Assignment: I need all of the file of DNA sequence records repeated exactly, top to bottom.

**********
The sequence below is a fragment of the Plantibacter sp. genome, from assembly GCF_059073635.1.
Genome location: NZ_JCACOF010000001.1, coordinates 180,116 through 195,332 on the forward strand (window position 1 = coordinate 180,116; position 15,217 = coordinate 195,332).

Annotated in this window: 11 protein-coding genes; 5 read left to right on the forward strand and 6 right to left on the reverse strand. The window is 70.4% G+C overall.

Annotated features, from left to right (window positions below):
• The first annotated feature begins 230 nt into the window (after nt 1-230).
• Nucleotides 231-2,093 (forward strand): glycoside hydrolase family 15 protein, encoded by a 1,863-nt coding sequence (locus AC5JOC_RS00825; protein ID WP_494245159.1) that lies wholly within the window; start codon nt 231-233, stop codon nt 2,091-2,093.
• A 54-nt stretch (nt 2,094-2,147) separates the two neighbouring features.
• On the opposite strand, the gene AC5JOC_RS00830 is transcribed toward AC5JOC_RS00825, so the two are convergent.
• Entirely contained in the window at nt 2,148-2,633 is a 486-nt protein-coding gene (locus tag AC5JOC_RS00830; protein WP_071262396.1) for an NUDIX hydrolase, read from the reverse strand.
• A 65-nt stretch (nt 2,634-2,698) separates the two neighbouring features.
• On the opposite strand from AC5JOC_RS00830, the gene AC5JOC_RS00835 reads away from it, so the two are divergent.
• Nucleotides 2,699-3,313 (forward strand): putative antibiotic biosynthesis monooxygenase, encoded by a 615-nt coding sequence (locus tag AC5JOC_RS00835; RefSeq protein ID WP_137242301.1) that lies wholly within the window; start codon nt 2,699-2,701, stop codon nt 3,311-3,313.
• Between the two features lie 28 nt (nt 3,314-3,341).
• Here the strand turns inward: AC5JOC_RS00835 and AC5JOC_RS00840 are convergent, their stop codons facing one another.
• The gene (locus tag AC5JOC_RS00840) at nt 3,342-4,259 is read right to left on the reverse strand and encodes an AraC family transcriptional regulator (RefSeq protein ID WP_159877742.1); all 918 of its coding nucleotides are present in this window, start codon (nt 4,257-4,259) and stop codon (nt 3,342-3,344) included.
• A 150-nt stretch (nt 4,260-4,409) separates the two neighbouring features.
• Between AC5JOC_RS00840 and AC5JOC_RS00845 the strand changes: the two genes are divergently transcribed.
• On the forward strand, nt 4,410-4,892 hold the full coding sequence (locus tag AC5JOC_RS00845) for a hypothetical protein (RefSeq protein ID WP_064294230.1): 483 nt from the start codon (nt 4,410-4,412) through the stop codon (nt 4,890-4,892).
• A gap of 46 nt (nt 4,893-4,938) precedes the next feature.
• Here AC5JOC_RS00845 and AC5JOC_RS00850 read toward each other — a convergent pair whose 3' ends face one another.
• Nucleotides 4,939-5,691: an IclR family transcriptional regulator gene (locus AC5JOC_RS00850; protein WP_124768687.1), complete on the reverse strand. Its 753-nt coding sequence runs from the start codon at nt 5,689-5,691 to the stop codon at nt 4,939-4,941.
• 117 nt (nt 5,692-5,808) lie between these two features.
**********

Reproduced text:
The sequence below is a fragment of the Plantibacter sp. genome, from assembly GCF_059073635.1.
Genome location: NZ_JCACOF010000001.1, coordinates 180,116 through 195,332 on the forward strand (window position 1 = coordinate 180,116; position 15,217 = coordinate 195,332).

Annotated in this window: 11 protein-coding genes; 5 read left to right on the forward strand and 6 right to left on the reverse strand. The window is 70.4% G+C overall.

Annotated features, from left to right (window positions below):
• The first annotated feature begins 230 nt into the window (after nt 1-230).
• Nucleotides 231-2,093 (forward strand): glycoside hydrolase family 15 protein, encoded by a 1,863-nt coding sequence (locus AC5JOC_RS00825; protein ID WP_494245159.1) that lies wholly within the window; start codon nt 231-233, stop codon nt 2,091-2,093.
• A 54-nt stretch (nt 2,094-2,147) separates the two neighbouring features.
• On the opposite strand, the gene AC5JOC_RS00830 is transcribed toward AC5JOC_RS00825, so the two are convergent.
• Entirely contained in the window at nt 2,148-2,633 is a 486-nt protein-coding gene (locus tag AC5JOC_RS00830; protein WP_071262396.1) for an NUDIX hydrolase, read from the reverse strand.
• A 65-nt stretch (nt 2,634-2,698) separates the two neighbouring features.
• On the opposite strand from AC5JOC_RS00830, the gene AC5JOC_RS00835 reads away from it, so the two are divergent.
• Nucleotides 2,699-3,313 (forward strand): putative antibiotic biosynthesis monooxygenase, encoded by a 615-nt coding sequence (locus tag AC5JOC_RS00835; RefSeq protein ID WP_137242301.1) that lies wholly within the window; start codon nt 2,699-2,701, stop codon nt 3,311-3,313.
• Between the two features lie 28 nt (nt 3,314-3,341).
• Here the strand turns inward: AC5JOC_RS00835 and AC5JOC_RS00840 are convergent, their stop codons facing one another.
• The gene (locus tag AC5JOC_RS00840) at nt 3,342-4,259 is read right to left on the reverse strand and encodes an AraC family transcriptional regulator (RefSeq protein ID WP_159877742.1); all 918 of its coding nucleotides are present in this window, start codon (nt 4,257-4,259) and stop codon (nt 3,342-3,344) included.
• A 150-nt stretch (nt 4,260-4,409) separates the two neighbouring features.
• Between AC5JOC_RS00840 and AC5JOC_RS00845 the strand changes: the two genes are divergently transcribed.
• On the forward strand, nt 4,410-4,892 hold the full coding sequence (locus tag AC5JOC_RS00845) for a hypothetical protein (RefSeq protein ID WP_064294230.1): 483 nt from the start codon (nt 4,410-4,412) through the stop codon (nt 4,890-4,892).
• A gap of 46 nt (nt 4,893-4,938) precedes the next feature.
• Here AC5JOC_RS00845 and AC5JOC_RS00850 read toward each other — a convergent pair whose 3' ends face one another.
• Nucleotides 4,939-5,691: an IclR family transcriptional regulator gene (locus AC5JOC_RS00850; protein WP_124768687.1), complete on the reverse strand. Its 753-nt coding sequence runs from the start codon at nt 5,689-5,691 to the stop codon at nt 4,939-4,941.
• 117 nt (nt 5,692-5,808) lie between these two features.